Location of records is not a compelling consideration where they can be easily transported. The Court finds nothing before it to suggest that relevant documentation in this case is overwhelmingly in the United Kingdom and cannot be brought to New York without causing Defendants undue burdens. In fact, as Miller noted, much of the pertinent documentation includes communications between the parties carried out by electronic means, copies of which are readily and equally accessible. The Court also discerns no appreciable inconvenience to Defendants to appear for a trial in New York of limited duration no longer than any of the various visits they have already made to attend the MacWorld expos in order to promote their business interests here.

  The Court finds the weight of the public factors at best neutral. The alleged New York transactions between the parties and Defendants' business activities targeted to New York provides sufficient local connection and interest for the commercial dispute at bar to be adjudicated here. Cf. Ismail v. American Univ. of Beirut, 246 F. Supp.2d 330, 334 (S.D.N.Y. 2003); Monegasque de Reassurances S.A.M. v. Nak Page 23 Naftogaz of Ukraine, 158 F. Supp.2d 377, 387 (S.D.N.Y. 2001), aff'd, 311 F.3d 488 (2d Cir. 2002), The Court is not prepared to make subjective or conclusory comparative assessments of docket congestion here as opposed to London, or of the relative speed with which the matter may be resolved in either venue. Suffice it to say that, with the parties cooperation and good will, the Court can schedule a trial on the merits within a reasonable period following the completion of all discovery or rulings on any dispositive motions. Though Defendants characterize this litigation as one involving the business affairs of an English company that must be governed by English law, choice of law issues have not been fully examined on the record before the Court and, under New York conflict of laws rules, which forum's substantive law will govern this action is by no means a foregone conclusion.

  Finally, the Court considers the mandate of Gilbert that "unless the balance is strongly in favor of the defendant, the plaintiff's choice of forum should rarely be disturbed." Gilbert, 330 U.S. at 508 (emphasis added); see also Wiwa, 226 F.3d at 100; DiRienzo v. Philip Servs. Corp., 294 F.3d 21, 29 (2d Cir. 2002); Iragorri, 274 F.3d at 71-72. Here, though that Miller is a resident of Hawaii, that consideration does not by itself militate against the deference due to plaintiff's forum choice. The Court finds nothing in the Page 24 record to suggest that Miller's choice New York forum was motivated by forum-shopping, bad faith or other improper strategic purpose. See Imagery, 274 F.3d at 72 ("[T]he greater the plaintiff's or the lawsuit's bona fide connection to the United States and to the forum of choice and the more it appears that considerations of convenience favor the conduct of the lawsuit in the United States, the more difficult it will be for the defendant to gain dismissal for forum non conveniens.") Accordingly, based on the preceding considerations, the Court denies Defendants' motion to dismiss this action on the grounds of the inconvenience of Miller's choice of this forum.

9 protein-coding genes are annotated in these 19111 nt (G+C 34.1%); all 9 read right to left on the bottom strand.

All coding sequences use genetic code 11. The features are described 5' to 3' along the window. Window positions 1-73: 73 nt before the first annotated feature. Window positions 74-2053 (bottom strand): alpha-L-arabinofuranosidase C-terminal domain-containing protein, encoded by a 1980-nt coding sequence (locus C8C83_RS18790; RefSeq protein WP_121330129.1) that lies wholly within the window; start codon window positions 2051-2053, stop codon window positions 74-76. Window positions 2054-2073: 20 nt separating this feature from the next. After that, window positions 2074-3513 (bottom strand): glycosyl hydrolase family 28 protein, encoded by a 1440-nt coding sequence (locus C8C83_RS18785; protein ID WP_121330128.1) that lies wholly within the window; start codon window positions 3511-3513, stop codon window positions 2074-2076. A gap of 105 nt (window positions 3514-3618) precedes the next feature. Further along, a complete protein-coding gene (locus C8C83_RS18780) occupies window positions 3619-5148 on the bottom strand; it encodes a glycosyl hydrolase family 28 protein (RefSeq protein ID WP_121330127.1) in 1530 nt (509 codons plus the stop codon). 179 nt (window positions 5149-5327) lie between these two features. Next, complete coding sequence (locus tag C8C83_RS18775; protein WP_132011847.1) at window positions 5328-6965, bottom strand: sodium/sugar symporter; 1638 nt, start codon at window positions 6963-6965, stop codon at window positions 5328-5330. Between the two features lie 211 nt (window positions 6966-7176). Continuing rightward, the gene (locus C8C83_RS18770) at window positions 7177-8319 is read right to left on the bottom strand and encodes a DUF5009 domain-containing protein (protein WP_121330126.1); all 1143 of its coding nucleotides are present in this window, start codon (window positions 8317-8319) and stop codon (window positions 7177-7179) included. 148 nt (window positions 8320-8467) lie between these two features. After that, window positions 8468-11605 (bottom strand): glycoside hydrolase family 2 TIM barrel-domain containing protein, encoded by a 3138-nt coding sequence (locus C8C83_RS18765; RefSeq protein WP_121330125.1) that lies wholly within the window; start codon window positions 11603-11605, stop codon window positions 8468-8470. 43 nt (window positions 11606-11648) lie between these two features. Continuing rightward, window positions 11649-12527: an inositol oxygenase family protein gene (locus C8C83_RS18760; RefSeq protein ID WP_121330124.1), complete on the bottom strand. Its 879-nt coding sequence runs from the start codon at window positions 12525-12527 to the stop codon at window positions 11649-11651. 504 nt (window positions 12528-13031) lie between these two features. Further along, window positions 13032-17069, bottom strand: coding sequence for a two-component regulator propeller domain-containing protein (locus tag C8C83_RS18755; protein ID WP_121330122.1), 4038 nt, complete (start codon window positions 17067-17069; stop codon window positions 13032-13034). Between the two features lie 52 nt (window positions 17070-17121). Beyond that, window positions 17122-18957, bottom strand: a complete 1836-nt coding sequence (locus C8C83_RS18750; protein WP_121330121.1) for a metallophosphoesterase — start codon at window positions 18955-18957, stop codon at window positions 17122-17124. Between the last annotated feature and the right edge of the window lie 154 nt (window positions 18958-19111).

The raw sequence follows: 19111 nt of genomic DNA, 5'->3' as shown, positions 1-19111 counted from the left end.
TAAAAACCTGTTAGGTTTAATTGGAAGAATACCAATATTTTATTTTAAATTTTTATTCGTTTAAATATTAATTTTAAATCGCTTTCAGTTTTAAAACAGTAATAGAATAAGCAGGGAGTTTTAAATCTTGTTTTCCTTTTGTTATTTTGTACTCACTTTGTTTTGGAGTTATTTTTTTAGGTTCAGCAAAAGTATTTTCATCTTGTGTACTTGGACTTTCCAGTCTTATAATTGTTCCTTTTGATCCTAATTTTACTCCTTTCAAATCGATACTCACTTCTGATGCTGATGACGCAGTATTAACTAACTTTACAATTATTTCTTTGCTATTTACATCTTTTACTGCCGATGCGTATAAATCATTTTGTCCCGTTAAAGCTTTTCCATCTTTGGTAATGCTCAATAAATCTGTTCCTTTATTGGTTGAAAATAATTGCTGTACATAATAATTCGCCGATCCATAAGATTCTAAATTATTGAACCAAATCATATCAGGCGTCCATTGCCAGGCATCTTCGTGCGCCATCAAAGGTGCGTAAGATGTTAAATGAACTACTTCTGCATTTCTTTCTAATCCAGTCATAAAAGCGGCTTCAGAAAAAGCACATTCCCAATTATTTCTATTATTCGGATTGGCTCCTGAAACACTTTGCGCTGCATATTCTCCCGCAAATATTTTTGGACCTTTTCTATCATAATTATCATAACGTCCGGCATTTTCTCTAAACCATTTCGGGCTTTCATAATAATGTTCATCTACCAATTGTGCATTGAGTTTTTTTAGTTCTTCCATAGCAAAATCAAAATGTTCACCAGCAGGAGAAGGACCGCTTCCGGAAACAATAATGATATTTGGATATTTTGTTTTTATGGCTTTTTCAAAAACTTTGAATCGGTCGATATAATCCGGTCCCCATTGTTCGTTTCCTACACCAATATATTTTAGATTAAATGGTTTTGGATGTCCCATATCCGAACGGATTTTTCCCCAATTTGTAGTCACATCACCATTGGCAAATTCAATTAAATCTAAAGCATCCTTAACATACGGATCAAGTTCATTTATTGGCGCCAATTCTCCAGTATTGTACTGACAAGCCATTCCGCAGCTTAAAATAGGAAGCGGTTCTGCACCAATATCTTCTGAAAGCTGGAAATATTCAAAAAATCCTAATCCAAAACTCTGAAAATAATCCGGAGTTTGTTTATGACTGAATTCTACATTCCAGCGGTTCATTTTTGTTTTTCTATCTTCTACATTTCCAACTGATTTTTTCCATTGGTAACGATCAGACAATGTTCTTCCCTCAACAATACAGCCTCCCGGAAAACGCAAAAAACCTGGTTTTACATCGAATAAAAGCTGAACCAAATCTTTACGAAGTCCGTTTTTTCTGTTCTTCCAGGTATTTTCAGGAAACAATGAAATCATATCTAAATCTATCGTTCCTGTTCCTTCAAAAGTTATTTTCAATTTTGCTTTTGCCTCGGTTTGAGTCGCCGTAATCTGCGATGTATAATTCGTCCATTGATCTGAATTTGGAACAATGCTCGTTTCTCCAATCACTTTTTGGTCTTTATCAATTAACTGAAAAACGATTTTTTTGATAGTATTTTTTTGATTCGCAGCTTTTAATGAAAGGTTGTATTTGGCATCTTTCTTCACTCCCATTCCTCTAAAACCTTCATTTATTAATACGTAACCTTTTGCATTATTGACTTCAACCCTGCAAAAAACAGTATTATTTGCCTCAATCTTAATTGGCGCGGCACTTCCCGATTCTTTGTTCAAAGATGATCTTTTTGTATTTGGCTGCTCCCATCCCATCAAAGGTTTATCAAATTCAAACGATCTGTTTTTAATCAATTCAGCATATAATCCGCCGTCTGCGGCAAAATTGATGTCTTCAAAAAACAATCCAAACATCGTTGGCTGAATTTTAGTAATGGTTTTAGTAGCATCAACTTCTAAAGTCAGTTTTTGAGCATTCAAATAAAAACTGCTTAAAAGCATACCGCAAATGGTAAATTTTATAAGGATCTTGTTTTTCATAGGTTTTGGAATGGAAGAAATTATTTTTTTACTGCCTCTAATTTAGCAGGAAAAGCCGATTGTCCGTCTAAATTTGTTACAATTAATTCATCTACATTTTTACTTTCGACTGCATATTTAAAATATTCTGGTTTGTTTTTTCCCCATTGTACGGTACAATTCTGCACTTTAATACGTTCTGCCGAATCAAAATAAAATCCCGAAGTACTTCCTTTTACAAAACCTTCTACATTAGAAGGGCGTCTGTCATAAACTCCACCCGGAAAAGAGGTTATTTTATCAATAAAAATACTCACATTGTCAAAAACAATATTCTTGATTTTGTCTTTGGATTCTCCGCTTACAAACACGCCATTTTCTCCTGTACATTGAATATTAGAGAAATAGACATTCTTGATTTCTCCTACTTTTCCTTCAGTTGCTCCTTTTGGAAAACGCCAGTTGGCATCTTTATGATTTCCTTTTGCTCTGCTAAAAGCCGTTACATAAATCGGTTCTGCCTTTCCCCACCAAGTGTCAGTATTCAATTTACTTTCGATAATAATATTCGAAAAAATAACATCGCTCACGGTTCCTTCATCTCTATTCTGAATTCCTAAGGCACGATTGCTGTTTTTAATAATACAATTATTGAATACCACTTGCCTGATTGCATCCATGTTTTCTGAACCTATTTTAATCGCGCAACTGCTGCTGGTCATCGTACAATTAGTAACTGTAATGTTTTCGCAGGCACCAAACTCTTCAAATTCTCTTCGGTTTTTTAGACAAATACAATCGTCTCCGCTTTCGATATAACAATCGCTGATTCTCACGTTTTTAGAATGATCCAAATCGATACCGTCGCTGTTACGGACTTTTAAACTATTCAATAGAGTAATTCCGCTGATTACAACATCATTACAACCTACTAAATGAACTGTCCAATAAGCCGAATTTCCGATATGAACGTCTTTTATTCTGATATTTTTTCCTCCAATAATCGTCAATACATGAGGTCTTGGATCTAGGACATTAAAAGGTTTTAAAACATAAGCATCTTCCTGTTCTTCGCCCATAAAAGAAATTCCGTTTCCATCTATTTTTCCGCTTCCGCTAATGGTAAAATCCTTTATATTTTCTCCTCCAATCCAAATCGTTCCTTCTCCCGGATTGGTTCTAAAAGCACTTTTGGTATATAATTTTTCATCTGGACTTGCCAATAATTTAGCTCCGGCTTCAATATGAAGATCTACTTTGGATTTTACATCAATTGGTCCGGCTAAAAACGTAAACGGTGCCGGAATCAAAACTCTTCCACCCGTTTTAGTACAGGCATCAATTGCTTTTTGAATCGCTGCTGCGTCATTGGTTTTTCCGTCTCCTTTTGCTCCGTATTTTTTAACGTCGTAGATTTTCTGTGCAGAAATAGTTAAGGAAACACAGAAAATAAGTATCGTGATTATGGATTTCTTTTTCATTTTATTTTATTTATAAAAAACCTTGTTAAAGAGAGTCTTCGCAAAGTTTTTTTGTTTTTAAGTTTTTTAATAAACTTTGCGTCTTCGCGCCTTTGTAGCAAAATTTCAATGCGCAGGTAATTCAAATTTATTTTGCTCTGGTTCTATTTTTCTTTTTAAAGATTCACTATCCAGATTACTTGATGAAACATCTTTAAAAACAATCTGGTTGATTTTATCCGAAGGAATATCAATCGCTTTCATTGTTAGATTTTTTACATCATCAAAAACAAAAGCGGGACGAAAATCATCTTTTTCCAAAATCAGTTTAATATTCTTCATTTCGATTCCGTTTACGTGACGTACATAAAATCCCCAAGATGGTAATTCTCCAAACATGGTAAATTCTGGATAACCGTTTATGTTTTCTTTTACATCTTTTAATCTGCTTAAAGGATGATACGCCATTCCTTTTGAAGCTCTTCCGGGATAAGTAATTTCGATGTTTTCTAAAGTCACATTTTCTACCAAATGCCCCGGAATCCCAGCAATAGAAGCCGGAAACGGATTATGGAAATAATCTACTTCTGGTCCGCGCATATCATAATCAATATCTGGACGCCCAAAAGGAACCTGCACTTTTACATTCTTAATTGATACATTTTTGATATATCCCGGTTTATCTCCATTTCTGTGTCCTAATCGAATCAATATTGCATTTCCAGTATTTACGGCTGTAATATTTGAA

For the reasons discussed above, it is hereby

  ORDERED that the motion of defendants Yannis Calotychos, Victoria Thompson and iView Metromedia Ltd. to dismiss this action for lack of personal jurisdiction or forum non conveniens is DENIED; and it is further

  ORDERED that the stay of discovery previously ordered by the Court limited to the jurisdictional dispute that is the subject of the motion denied herein is lifted; and it is finally Page 25

  ORDERED that the parties confer and submit to the Court by February 18, 2004 a proposed Case Management Plan in the form provided by the Court.